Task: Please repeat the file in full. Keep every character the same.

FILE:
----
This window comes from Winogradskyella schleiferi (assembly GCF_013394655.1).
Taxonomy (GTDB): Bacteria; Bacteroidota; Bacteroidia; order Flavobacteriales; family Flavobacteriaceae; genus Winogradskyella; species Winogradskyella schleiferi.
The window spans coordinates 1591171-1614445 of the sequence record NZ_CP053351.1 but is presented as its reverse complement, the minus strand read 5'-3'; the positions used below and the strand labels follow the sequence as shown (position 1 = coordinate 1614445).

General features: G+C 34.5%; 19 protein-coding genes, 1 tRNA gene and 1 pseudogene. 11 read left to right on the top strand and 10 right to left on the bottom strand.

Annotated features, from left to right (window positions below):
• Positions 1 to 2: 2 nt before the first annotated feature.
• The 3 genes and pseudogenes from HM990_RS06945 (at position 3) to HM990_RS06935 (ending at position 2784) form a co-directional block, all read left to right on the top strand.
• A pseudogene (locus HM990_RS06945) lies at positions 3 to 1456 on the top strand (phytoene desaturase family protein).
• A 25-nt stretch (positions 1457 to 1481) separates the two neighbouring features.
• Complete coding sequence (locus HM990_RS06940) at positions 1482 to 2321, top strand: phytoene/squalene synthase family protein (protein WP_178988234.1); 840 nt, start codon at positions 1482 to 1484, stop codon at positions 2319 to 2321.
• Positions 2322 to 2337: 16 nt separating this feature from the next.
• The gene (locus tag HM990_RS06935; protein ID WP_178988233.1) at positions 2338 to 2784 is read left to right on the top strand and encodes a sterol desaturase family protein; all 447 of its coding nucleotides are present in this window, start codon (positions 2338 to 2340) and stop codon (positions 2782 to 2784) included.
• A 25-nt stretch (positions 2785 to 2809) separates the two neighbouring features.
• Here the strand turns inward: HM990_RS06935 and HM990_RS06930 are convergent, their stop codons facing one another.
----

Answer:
This window comes from Winogradskyella schleiferi (assembly GCF_013394655.1).
Taxonomy (GTDB): Bacteria; Bacteroidota; Bacteroidia; order Flavobacteriales; family Flavobacteriaceae; genus Winogradskyella; species Winogradskyella schleiferi.
The window spans coordinates 1591171-1614445 of the sequence record NZ_CP053351.1 but is presented as its reverse complement, the minus strand read 5'-3'; the positions used below and the strand labels follow the sequence as shown (position 1 = coordinate 1614445).

General features: G+C 34.5%; 19 protein-coding genes, 1 tRNA gene and 1 pseudogene. 11 read left to right on the top strand and 10 right to left on the bottom strand.

Annotated features, from left to right (window positions below):
• Positions 1 to 2: 2 nt before the first annotated feature.
• The 3 genes and pseudogenes from HM990_RS06945 (at position 3) to HM990_RS06935 (ending at position 2784) form a co-directional block, all read left to right on the top strand.
• A pseudogene (locus HM990_RS06945) lies at positions 3 to 1456 on the top strand (phytoene desaturase family protein).
• A 25-nt stretch (positions 1457 to 1481) separates the two neighbouring features.
• Complete coding sequence (locus HM990_RS06940) at positions 1482 to 2321, top strand: phytoene/squalene synthase family protein (protein WP_178988234.1); 840 nt, start codon at positions 1482 to 1484, stop codon at positions 2319 to 2321.
• Positions 2322 to 2337: 16 nt separating this feature from the next.
• The gene (locus tag HM990_RS06935; protein ID WP_178988233.1) at positions 2338 to 2784 is read left to right on the top strand and encodes a sterol desaturase family protein; all 447 of its coding nucleotides are present in this window, start codon (positions 2338 to 2340) and stop codon (positions 2782 to 2784) included.
• A 25-nt stretch (positions 2785 to 2809) separates the two neighbouring features.
• Here the strand turns inward: HM990_RS06935 and HM990_RS06930 are convergent, their stop codons facing one another.